Sometimes the people taking care of kids have problems that cause them to break the safety rules. This statement is from The Kidpower Book for Caring Adults and is part of our core curriculum: "Sometimes the people kids love or trust have problems, and sometimes their problems are so big that they do things that hurt kids or make them uncomfortable. If this happens to you or a friend, it does NOT mean you did anything wrong. It means that the person who did this broke the safety rules and that you all need help. The best way to get help is to tell a grown-up you trust and to keep telling until that person or another person does something about it.  And it is NEVER too late to tell."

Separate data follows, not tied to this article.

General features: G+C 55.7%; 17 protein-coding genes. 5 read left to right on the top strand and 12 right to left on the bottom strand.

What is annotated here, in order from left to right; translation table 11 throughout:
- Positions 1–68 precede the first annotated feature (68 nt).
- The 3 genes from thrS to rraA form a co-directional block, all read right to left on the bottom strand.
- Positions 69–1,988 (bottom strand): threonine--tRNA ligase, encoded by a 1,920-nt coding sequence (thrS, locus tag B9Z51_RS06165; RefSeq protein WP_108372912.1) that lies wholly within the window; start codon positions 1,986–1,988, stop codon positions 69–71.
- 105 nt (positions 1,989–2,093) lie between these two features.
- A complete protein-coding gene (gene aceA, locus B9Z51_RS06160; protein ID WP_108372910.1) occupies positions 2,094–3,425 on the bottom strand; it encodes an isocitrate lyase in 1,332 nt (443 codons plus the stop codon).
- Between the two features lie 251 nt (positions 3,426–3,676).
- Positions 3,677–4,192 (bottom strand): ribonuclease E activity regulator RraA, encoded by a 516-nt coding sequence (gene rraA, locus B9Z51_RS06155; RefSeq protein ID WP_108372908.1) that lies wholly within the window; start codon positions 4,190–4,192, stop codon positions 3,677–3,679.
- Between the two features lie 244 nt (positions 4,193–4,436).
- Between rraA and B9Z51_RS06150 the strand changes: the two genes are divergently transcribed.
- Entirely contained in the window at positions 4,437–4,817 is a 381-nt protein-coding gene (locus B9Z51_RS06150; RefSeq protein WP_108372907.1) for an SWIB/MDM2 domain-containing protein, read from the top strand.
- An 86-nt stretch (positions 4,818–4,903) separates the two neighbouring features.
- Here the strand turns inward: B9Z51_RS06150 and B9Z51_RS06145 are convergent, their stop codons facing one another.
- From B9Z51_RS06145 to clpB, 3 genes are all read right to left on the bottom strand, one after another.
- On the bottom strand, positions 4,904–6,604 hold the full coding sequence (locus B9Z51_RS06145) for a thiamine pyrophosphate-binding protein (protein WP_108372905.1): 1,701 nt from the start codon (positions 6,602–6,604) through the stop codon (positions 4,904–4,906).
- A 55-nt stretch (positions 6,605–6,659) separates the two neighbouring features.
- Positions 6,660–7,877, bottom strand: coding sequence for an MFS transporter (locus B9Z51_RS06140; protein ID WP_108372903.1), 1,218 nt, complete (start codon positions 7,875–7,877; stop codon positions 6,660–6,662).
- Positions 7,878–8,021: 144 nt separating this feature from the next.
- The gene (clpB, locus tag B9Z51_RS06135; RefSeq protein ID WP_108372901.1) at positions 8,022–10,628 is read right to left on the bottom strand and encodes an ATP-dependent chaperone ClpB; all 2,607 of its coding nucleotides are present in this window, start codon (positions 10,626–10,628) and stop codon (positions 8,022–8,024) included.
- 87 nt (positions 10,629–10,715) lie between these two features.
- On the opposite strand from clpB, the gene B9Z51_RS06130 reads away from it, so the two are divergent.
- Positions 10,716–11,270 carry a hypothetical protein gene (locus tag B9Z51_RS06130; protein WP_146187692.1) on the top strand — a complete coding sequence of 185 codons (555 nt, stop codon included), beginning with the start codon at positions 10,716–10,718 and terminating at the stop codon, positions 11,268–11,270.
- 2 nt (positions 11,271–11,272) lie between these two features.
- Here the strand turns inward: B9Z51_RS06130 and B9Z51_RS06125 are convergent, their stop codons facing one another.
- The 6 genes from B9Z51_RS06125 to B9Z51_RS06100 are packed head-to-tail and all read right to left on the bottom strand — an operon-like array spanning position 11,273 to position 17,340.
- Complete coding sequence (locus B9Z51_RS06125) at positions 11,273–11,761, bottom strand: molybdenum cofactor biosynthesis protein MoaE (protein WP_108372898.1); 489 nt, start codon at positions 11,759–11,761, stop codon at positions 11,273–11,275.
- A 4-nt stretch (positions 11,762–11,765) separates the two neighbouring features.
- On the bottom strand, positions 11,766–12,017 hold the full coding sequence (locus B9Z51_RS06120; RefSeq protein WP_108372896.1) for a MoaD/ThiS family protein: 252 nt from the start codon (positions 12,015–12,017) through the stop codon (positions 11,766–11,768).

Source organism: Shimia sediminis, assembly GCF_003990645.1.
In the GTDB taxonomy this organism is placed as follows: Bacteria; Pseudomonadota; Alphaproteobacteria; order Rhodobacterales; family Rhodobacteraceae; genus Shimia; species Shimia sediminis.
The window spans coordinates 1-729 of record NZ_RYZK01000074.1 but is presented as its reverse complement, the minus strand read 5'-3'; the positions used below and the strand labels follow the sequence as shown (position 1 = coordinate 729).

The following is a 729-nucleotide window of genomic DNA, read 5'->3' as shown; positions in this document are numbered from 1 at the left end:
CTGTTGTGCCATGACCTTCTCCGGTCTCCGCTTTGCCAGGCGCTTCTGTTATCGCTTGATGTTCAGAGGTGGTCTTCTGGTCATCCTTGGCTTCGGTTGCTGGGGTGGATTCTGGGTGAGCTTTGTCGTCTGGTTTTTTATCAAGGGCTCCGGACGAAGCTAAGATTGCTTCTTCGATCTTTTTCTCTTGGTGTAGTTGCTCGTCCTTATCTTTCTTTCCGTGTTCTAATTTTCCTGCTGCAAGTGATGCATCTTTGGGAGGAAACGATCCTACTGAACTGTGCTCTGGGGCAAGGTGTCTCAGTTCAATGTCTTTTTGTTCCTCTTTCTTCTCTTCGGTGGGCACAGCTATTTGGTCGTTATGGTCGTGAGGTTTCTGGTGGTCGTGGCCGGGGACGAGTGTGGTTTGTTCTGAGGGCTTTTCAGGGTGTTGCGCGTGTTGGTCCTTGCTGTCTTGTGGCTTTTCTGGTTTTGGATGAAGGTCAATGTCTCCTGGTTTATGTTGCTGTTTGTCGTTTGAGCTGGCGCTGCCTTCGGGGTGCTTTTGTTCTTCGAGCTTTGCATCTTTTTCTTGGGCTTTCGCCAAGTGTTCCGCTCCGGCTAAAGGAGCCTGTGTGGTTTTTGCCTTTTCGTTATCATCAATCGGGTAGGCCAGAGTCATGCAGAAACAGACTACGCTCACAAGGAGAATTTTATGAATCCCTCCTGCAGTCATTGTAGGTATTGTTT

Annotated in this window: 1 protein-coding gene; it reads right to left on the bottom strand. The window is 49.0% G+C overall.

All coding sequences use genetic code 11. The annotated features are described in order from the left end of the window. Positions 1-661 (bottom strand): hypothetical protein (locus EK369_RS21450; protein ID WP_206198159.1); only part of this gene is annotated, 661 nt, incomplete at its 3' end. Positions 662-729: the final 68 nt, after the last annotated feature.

How to set appropriate boundaries; deal with bribery, emotional coercion, and intimidation; and get help. Kidpower programs and our Safety Comics provide the opportunity to learn and practice skills in ways that are effective, fun, and age-appropriate rather than scary.


Finally, as adults, we need to be prepared to take action if we suspect a problem or a child comes to us for help.


Additional resources


What to Do If A Child Reports Possible Abuse, Bullying, Harassment, or Anything Else That Bothers Them


Being Worthy of Trust To Keep Kids Safe From Abuse, Bullying, And Other Harm Knowledge, Decisions, And Actions For Families, Schools, And Organizations


Please feel free to contact us with any questions or concerns. We are here to help.


With deep appreciation for your commitment to protecting and empowering young people,


Irene van der Zande

Executive Director and Founder

Kidpower Teenpower Fullpower International